In 2006, Toyota announced they would be joining NASCAR's ranks. Toyota generated early success winning several races off performances from Denny Hamlin and Kyle Busch. Other foreign manufactures are looking to jump in the mix of NASCAR. Honda is speculated to be interested in joining the NASCAR ranks in the near future. The increase in foreign competition is expected to raise the price of putting a car on the track.
Another topic on the NASCAR circuit is the increase in foreign born drivers and the effects they may have on the future of NASCAR. Juan Pablo Montoya, Patrick Carpentier, and Dario Franchitti are among the foreign-born big names who have crossed over from Formula One and the Indy racing circuit. These drivers have made an impact on NASCAR not only by winning races and dominating road courses, but by expanding NASCAR's point of view.
NASCAR included a race at the Mexican road course Autódromo Hermanos Rodríguez in the Nationwide Series schedule from 2005 through 2008, as well as a race in Montreal, Canada at Circuit Gilles Villeneuve from 2007 through 2012, with the Camping World Truck Series adding a date at Canadian Tire Motorsport Park in 2013. There has been talk of possible expansion with exhibition races in Japan and a return to Canada.
Expanding into international markets could increase NASCAR's popularity and allow foreign sponsors and manufactures to get involved in the sport. Some think this could be a very positive move for NASCAR, which has seen its television ratings drop 21 percent between 2005 and 2007. During the same 2-year period, NASCAR also saw the greatest drop in tickets prices observed in over a decade. In 2010, NASCAR saw television ratings drop 10% from the year before, which was down 33% off its peak in 2005. Some think that an increase in international diversity would translate into growth and generate greater opportunities for NASCAR fans.
In October 2000, Turner Sports acquired the digital rights to NASCAR, and subsequently took over its website, which features news, information, and interactive features (such as RaceView and RaceBuddy) surrounding its series. While NASCAR had extended Turner's contract to operate the site through 2016, the association announced in January 2012 that it would take operation of the site back in-house in 2013. As a result, a new NASCAR.com was launched on January 3, 2013, which features a multimedia-oriented design enhanced to provide a higher level of fan interaction, and provide an improved second screen experience for viewers on mobile devices.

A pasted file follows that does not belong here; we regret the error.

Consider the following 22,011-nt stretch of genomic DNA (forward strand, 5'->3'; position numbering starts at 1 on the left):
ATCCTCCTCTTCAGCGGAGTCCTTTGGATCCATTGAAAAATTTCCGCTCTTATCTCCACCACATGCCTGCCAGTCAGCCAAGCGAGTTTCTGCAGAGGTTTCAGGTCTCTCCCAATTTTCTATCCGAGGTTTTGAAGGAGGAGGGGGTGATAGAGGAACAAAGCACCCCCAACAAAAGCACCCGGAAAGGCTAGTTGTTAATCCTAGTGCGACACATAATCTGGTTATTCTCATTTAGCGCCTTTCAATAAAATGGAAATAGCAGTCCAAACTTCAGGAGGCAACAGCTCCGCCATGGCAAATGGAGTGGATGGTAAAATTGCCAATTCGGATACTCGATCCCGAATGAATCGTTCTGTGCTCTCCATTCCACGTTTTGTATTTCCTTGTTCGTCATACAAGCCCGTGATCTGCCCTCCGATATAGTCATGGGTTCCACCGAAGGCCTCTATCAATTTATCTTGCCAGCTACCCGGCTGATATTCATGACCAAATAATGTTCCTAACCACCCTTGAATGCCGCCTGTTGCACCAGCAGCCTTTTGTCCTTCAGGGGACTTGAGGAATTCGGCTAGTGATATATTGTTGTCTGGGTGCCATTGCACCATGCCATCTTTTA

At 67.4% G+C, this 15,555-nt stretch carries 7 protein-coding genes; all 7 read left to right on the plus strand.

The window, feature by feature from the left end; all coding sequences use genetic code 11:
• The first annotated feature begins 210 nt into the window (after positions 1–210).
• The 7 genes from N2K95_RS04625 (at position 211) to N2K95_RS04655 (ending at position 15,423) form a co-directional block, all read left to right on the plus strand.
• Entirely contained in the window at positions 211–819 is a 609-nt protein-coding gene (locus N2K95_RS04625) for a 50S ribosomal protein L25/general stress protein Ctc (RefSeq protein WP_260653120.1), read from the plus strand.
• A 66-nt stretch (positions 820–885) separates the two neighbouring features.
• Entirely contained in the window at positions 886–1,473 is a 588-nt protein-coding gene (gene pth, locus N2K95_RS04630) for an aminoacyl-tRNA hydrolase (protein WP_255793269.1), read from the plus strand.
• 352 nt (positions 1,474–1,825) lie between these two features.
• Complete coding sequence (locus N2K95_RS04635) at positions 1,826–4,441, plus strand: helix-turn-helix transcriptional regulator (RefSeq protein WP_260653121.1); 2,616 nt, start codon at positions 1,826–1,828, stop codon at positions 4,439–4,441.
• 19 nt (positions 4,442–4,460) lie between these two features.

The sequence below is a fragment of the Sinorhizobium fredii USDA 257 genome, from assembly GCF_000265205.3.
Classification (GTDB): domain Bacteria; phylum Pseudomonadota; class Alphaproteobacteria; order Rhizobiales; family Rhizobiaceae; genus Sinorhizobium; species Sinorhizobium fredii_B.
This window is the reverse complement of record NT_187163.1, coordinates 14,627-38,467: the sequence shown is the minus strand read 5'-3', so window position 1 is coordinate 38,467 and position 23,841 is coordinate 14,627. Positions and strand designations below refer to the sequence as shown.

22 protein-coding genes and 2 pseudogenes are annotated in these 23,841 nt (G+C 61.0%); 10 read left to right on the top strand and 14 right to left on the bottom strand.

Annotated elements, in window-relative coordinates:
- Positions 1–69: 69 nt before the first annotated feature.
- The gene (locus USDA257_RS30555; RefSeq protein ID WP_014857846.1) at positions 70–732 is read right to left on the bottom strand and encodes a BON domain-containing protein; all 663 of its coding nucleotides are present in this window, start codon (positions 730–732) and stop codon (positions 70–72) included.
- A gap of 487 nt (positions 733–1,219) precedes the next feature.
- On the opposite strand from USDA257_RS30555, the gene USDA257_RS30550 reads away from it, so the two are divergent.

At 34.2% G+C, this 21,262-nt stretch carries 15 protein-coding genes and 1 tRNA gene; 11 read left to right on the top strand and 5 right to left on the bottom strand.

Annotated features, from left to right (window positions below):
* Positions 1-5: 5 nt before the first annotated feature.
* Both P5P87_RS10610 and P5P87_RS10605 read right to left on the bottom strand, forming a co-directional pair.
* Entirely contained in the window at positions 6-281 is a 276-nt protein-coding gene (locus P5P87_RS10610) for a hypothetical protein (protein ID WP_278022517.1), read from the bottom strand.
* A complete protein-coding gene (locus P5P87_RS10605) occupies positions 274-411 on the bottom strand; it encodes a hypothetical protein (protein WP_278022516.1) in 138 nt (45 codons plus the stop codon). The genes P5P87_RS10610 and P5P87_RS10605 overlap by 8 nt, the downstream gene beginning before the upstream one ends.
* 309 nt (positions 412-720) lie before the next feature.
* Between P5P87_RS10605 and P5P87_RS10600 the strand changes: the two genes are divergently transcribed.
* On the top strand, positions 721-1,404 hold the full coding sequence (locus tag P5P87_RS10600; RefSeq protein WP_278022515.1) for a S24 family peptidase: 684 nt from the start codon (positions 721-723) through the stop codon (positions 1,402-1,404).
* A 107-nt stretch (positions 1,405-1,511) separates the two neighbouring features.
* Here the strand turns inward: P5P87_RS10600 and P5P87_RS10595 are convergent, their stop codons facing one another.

NASCAR Digital Media is a television production company located in Charlotte, North Carolina, United States. The company is a subsidiary of NASCAR and produces programs designed to promote the sport of professional stock car racing. It also manages the NASCAR website.
While not officially connected to NASCAR, International Speedway Corporation (ISC) was founded by Bill France Sr. in 1953 to construct and manage tracks that NASCAR holds competitions at. Since several members of the France family are executives at ISC, it is sometimes the subject of antitrust lawsuits.
The Grand American Road Racing Association (Grand-Am) was a sanctioning body of sports car racing. While it was founded independently of NASCAR by several members of the France family, NASCAR took over Grand-Am, but allows it to operate autonomously. The series merged with the American Le Mans Series in 2014 to form the United SportsCar Championship.
NASCAR Technical Institute located in Mooresville, North Carolina, is the country's first technical training school to combine a complete automotive technology program and a NASCAR-specific motor sports program, and is the exclusive educational partner of NASCAR.
NASCAR Kinetics was established in 2009 with the mission of connecting college students nationwide to NASCAR, and mentored its last round of students in 2013.
Note 1: The largest NASCAR tracks can accommodate upwards of 190,000 people in the stands and infield, far larger than any non-motorsport venue in North America.
The 2019 Monster Energy NASCAR Cup Series is the 71st season of NASCAR professional stock car racing in the United States, and the 48th modern-era Cup series season. The season began at Daytona International Speedway with the Advance Auto Parts Clash, the Gander RV Duel qualifying races and the 61st running of the Daytona 500. The regular season will end with the Brickyard 400 in September. The playoffs will end with the Ford EcoBoost 400 at Homestead-Miami Speedway on November 17, 2019. Joey Logano of Team Penske enters as the defending series champion.
The 2019 season is the fifth of the current 10-year television contract with Fox Sports and NBC Sports and the fourth of a five-year race sanctioning agreement with all tracks. It is the first season in which Ford fields the Mustang GT, replacing the Fusion.2019 NASCAR Gander Outdoors Truck Series